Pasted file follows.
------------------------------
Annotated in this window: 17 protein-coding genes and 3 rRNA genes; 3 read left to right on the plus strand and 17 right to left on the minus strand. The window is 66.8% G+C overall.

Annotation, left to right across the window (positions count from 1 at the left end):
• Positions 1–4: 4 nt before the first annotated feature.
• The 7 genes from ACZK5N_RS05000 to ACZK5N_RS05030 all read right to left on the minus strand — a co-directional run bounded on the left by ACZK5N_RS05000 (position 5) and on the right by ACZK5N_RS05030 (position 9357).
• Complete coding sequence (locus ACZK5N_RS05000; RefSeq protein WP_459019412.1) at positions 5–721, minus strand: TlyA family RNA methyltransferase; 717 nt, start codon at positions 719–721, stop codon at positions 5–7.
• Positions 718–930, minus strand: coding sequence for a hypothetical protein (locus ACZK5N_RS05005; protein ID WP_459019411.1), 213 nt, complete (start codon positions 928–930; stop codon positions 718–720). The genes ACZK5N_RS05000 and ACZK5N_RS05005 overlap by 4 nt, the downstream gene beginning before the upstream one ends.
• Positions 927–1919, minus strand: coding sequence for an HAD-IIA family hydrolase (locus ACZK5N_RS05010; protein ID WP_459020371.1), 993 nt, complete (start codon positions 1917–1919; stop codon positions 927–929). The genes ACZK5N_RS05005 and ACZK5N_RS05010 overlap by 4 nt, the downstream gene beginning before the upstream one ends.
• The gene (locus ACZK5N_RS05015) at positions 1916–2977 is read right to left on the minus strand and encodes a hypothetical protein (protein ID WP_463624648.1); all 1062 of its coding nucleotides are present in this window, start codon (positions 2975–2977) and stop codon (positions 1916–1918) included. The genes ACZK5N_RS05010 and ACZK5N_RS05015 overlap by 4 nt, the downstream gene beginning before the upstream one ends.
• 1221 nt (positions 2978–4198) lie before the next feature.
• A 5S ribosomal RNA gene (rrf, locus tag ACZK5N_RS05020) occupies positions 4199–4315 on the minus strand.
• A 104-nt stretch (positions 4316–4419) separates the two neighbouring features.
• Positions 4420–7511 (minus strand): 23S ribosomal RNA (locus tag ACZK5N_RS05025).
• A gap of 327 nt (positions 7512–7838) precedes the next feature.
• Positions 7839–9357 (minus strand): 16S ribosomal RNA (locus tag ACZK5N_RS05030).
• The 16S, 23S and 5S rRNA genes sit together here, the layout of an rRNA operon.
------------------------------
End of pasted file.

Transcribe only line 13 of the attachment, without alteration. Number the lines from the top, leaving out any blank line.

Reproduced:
• A gap of 327 nt (positions 7512–7838) precedes the next feature.